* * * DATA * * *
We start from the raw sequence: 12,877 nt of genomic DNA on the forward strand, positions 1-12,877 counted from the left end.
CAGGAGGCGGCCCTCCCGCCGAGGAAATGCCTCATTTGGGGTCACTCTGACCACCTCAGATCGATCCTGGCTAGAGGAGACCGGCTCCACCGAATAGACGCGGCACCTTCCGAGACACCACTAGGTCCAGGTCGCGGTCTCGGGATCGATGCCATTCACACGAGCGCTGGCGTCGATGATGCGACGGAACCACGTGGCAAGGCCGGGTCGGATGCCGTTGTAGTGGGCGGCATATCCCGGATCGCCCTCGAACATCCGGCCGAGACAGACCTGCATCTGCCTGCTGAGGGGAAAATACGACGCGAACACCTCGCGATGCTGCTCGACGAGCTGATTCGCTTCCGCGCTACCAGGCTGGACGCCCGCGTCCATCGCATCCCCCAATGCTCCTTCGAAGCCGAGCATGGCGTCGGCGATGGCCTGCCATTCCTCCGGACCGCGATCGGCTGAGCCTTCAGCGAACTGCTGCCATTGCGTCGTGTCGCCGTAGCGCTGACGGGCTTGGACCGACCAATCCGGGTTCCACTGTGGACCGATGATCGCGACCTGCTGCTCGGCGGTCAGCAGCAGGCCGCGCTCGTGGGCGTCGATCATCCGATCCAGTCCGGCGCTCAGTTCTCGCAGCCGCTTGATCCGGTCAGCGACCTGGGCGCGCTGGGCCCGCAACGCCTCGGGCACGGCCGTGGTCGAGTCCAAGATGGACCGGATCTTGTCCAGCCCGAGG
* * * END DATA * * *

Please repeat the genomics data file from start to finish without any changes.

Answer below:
We start from the raw sequence: 12,877 nt of genomic DNA on the forward strand, positions 1-12,877 counted from the left end.
CAGGAGGCGGCCCTCCCGCCGAGGAAATGCCTCATTTGGGGTCACTCTGACCACCTCAGATCGATCCTGGCTAGAGGAGACCGGCTCCACCGAATAGACGCGGCACCTTCCGAGACACCACTAGGTCCAGGTCGCGGTCTCGGGATCGATGCCATTCACACGAGCGCTGGCGTCGATGATGCGACGGAACCACGTGGCAAGGCCGGGTCGGATGCCGTTGTAGTGGGCGGCATATCCCGGATCGCCCTCGAACATCCGGCCGAGACAGACCTGCATCTGCCTGCTGAGGGGAAAATACGACGCGAACACCTCGCGATGCTGCTCGACGAGCTGATTCGCTTCCGCGCTACCAGGCTGGACGCCCGCGTCCATCGCATCCCCCAATGCTCCTTCGAAGCCGAGCATGGCGTCGGCGATGGCCTGCCATTCCTCCGGACCGCGATCGGCTGAGCCTTCAGCGAACTGCTGCCATTGCGTCGTGTCGCCGTAGCGCTGACGGGCTTGGACCGACCAATCCGGGTTCCACTGTGGACCGATGATCGCGACCTGCTGCTCGGCGGTCAGCAGCAGGCCGCGCTCGTGGGCGTCGATCATCCGATCCAGTCCGGCGCTCAGTTCTCGCAGCCGCTTGATCCGGTCAGCGACCTGGGCGCGCTGGGCCCGCAACGCCTCGGGCACGGCCGTGGTCGAGTCCAAGATGGACCGGATCTTGTCCAGCCCGAGG